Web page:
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Do you want to see my labyrinthine process for finding and altering stuff for my photo shoots? I hope you said “Yes!” because I’m about to show you!
So, in April Showers Bring May Flowers – Part 1 the kids were dressed like this. How did I find and prepare all of these elements? Well, it all came together at the thrift store. (Doesn’t it always?)
Okay, so I alluded to finding these vintage umbrellas in my last post. Here is Annika, giving the first one a test run in the thrift store. She was immediately as obsessed with it as I was! It had been left out in the open, casually propped against a piece of furniture. In a moment of inspiration, I thought to check the nearby bin of umbrellas, just in case there were more…And there WAS a second one!!! You can *just* see its pink, crook-handle peeking out of the top of the bin, on Annika’s left.
My first inspiration for doing a ’60s photo shoot with the kids was sparked when I saw that downtown mural. These umbrellas sealed the deal. Now I had a vision! When I brought the umbrellas home, I noticed that their clear, vinyl material was dusty and cloudy. It was time to give them some TLC.
I rounded up some gloves, a spray bottle with a 50/50 white distilled vinegar and water solution, and an old t-shirt rag. Then, I gave the umbrellas an initial rinse with the hose.
Next, I sprayed and wiped the umbrellas inside and out with the vinegar spray and t-shirt rag.
That clear vinyl began to glisten! I wasn’t able to remove the rusted bits at the crowns, but fortunately it’s not noticeable when the umbrellas are in use.
I set the umbrellas to dry…
…And here they are, (mostly) squeaky clean! Emma’s:
When I found Emma’s purse, I saw its potential. However, it was dingy and dirty. It looked like the kind of grime that would wash out, so I gave it a chance. Sure enough, a soak in OxiClean freshened it right up! *Pro-tip*: Use a large jug, like this one of white distilled vinegar, to weight soaking items that don’t want to stay submerged. Also, make sure you put buckets of soaking items up high for the safety of your kiddos and pets. My bucket was on the floor just for the photo. Then, I put it on top of the washing machine!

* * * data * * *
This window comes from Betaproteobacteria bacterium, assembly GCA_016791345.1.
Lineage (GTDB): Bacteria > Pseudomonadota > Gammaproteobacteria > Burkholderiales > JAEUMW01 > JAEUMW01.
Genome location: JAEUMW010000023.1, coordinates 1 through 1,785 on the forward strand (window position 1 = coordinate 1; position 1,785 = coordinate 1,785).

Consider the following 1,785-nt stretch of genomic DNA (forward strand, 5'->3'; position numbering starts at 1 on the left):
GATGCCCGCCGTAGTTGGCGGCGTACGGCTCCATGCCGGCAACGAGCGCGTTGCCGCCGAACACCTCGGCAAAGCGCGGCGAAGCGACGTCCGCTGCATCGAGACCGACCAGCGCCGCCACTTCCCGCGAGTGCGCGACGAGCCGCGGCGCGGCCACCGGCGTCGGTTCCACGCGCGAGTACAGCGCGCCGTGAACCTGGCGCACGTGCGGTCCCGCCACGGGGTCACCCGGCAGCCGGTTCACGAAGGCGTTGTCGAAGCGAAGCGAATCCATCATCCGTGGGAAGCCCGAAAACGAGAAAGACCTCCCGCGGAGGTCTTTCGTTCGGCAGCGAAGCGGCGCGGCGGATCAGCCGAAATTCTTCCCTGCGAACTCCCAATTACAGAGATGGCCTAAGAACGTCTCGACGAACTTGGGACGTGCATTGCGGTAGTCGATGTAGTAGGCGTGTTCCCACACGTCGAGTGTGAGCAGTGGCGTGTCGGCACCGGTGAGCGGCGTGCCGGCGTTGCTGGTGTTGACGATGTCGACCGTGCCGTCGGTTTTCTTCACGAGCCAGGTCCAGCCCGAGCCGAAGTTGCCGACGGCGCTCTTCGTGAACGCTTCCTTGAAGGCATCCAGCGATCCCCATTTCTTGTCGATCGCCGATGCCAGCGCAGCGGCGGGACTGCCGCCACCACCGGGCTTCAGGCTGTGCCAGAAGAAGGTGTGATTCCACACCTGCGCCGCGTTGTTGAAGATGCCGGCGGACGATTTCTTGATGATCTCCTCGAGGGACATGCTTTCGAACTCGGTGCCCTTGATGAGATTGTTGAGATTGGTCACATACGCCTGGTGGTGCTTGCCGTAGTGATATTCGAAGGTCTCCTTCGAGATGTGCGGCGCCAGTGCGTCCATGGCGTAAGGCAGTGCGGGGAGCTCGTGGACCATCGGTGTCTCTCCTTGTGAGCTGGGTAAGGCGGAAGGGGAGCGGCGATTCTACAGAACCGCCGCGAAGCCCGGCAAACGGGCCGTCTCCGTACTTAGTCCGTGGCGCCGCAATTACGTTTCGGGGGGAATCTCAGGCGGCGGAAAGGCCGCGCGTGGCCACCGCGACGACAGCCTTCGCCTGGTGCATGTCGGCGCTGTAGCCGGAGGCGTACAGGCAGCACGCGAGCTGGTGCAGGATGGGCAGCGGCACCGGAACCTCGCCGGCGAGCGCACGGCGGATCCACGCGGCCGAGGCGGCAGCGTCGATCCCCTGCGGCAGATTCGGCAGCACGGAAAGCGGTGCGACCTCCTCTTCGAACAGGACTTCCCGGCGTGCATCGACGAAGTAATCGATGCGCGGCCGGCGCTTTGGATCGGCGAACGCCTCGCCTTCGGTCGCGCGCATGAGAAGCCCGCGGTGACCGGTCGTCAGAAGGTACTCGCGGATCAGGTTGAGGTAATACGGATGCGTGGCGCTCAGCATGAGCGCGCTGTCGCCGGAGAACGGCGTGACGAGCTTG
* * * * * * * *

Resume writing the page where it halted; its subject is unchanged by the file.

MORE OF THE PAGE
I’m one of those people who “loses” my phone three times a day…BUT I have a photographic memory for every scrap of trim and every color of every item that comes home with me. So, I knew I had the perfect, vintage daisy trim in my stash to make the perfect headbands for the girls’ outfits. I draped a bit over Eliza’s head for visualization.
Dollar Tree headbands are great to have around for these kinds of projects! (Of course, you have to buy more than one pack if you want to make matching ones of the same color). These are great, since they are covered with fabric and don’t dig in behind the ears. It was super easy to trim the daisy chains to length and glue them to the headbands. I always like to dab a bit of Fray Check on the ends of any cut trim to prevent raveling.
Okay, so do you want to hear some TMI? Probably not, but I’m going to tell you, anyway. I save the hair from our hair brushes. Now, hear me out: This practice has lengthy, historical precedent. I mean, if you consider that the creepy Victorians had the hair of their loved ones plaited into elaborate jewelry and mementos, how weird can it be? Anyway, lots of antiquated hairstyles required vast amounts of hair that were beyond the scope of many the average scalp. (I take solace knowing that ladies of long ago also suffered from having thin hair.) So, I wadded some of the girls’ collected hair strands into hair nets. Then, I placed these little pads under their top layers of hair to give them those iconic, 1960s bouffant poofs. And, voilà! Their hair got a boost with material that matched their actual hair colors if it showed through.
Now for the clothes! Emma and Eliza’s dresses were hand-me-downs, and they are actually the same size.
(Eliza, of course, got the red one!) I needed to take in Eliza’s dress at the sides and hem it so it would fit her the same as Emma’s. Fortunately, the dress’s simple, A-line design made this quite easy!
One of my favorite “cheats”, especially on a deep hem, is to tack it in just a few places, like at the side seams and the front and back. (Hemming it all the way around can cause puckers and additional bulk, due to the hem width being usually quite a bit wider at the bottom than farther up the garment.) Then, I press, press, press with the iron!
Here you can see how I took in the side seams. I gradually blend the stitches out to the side seam, like I do when making a dart. Sometimes, when I feel fancy, I tie my thread ends together before clipping them. This gives your dart stitches extra security at the tips.
Elliott’s vintage sports coat was such a fun thrift store find! It just needed to be shortened a bit in the sleeves. I folded them back the requisite lengths and gave them blind hems.I also moved the cuff buttons up. Buttons are easy to move, but can be a bit time-consuming if there are a lot of them!
Whew! Even though this project involved minimal sewing, it still took a few hours to do the cleaning, alterations, and ironing. It takes some effort to get all the costume pieces “picture perfect”. I’m telling you this so that you can go into a similar situation with your eyes WIDE open. (In other words, don’t be like me and kid yourself that you can get all of it done in half an hour AND somehow still take pictures the same day!)
Stay tuned for my next post, in which I will show you all the costume pieces put together into outfits. We did an additional photo shoot with the whole family, so I will do outlays of allllllllll the items we wore before sharing the family pictures. Talk to you soon, friends!